Provocations between the People’s Republic of China and the vehemently self-ruled island nation of Taiwan have increased exponentially over the past few months. In 2022 alone, China sent 1,727 warplanes through Taiwan’s air defense identification zone (ADIZ), a move seen by military analysts as an intentional probe of Taiwan’s defenses.
Taiwan’s ADIZ was created by the United States Armed Forces after World War II and is used for the identification, location, and control of all aircraft for the purpose of national security. China’s incursions are reported to be retaliatory measures against Taipei’s ongoing “collusion” with Western powers, specifically the U.S.
These posturings by the PLA (People’s Liberation Army) are known as “grey zone” tactics; using non-militaristic means to achieve political objectives. China’s aim in this particular instance is to exert pressure on Taiwan’s defense systems as well as discouraging western support of Taipei.
How Taiwan Came To Be
Taiwan’s governmental body the Republic of China (ROC) was founded in mainland China in 1912. During this time, the island of Taiwan was a Japanese colony that was ceded by the Qing dynasty to Japan in concordance with the 1895 Treaty of Shimonoseki. After Japan’s surrender in 1945 at the end of World War II, the ROC began exercising jurisdiction over Taiwan.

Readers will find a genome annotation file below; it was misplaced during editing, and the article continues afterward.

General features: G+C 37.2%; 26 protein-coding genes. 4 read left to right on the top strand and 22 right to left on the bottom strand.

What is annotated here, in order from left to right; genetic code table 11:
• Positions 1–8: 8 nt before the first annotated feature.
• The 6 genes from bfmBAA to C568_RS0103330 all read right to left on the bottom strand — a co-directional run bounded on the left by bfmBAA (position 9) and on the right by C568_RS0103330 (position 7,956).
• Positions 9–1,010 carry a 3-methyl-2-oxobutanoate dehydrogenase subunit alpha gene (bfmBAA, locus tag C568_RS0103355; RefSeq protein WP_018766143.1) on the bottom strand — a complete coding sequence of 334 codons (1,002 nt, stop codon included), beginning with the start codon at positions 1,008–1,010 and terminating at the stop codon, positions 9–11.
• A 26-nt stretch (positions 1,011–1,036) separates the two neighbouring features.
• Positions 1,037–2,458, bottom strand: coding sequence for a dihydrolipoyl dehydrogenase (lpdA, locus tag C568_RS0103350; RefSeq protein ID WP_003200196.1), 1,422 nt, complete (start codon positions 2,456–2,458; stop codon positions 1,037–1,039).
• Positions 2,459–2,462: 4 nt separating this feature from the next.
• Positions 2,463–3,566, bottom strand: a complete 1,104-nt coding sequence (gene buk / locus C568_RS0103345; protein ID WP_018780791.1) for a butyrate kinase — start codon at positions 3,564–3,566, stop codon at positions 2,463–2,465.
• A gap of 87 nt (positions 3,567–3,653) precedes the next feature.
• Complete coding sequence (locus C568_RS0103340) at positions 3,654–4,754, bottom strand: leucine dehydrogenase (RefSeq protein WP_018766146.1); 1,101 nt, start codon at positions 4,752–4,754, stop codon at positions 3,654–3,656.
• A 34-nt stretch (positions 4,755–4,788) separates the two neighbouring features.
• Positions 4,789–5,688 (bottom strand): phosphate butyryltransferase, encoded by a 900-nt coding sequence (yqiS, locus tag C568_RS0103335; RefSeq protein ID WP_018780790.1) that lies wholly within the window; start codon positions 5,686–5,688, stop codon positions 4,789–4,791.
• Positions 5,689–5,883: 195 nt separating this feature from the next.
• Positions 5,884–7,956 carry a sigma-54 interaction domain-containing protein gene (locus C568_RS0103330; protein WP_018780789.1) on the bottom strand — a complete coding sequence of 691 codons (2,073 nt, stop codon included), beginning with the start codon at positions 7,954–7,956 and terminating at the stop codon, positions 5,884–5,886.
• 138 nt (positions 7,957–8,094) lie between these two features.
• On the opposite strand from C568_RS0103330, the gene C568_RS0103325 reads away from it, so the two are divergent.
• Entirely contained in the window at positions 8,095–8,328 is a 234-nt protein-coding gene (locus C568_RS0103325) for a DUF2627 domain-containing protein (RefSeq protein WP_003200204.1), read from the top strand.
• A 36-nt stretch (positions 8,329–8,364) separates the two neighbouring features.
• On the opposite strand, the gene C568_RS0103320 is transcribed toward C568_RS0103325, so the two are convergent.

In the midst of a civil war with the Chinese Communist Party in 1949, the ROC decided to relocate to Taiwan. The ROC has continued to effectively govern from Taiwan while China remains under the control of the PRC. Authorities in Beijing believe that Taiwan and its surrounding islands are an “inalienable” part of Chinese territory and that the “People’s Republic of China is the sole legal government representing the whole of China.”
Taiwan’s Stance On Reunification
Taiwan has consistently stated that it will not concede its sovereignty nor will it compromise on its independence or democratic institutions. During a speech on Taiwan’s national day, President Tsai Ing-wen reiterated that war between China and Taiwan was undesireable and that she was willing to engage in talks with Beijing.
China has neglected to speak with Taiwan’s president on the grounds that she is a separatist. Beijing has proposed that Taiwan follow the autonomous model granted to Hong Kong, that of “one country, two systems”. According to opinion polls, most of the influential Taiwanese political parties have rejected the proposal.
Due to the relentlessness of China’s transgressions towards Taiwan’s independence, many can not help but draw parallels between the island nation’s situation and the Russian war of aggression in Ukraine. Both Taiwan and Ukraine are stalwart defenders of their democratic values and neither country is willing to sacrifice its independence for the sake of reunification.
Most experts agree however that a Chinese invasion of Taiwan is not likely to happen just yet. The logistics of an amphibious invasion are complex and require a large buildup of military personnel and equipment, not to mention the enormous financial cost of funding such an operation. For now, the PRC will continue to probe Taiwan in the hopes of one-day forcing reunification with China.
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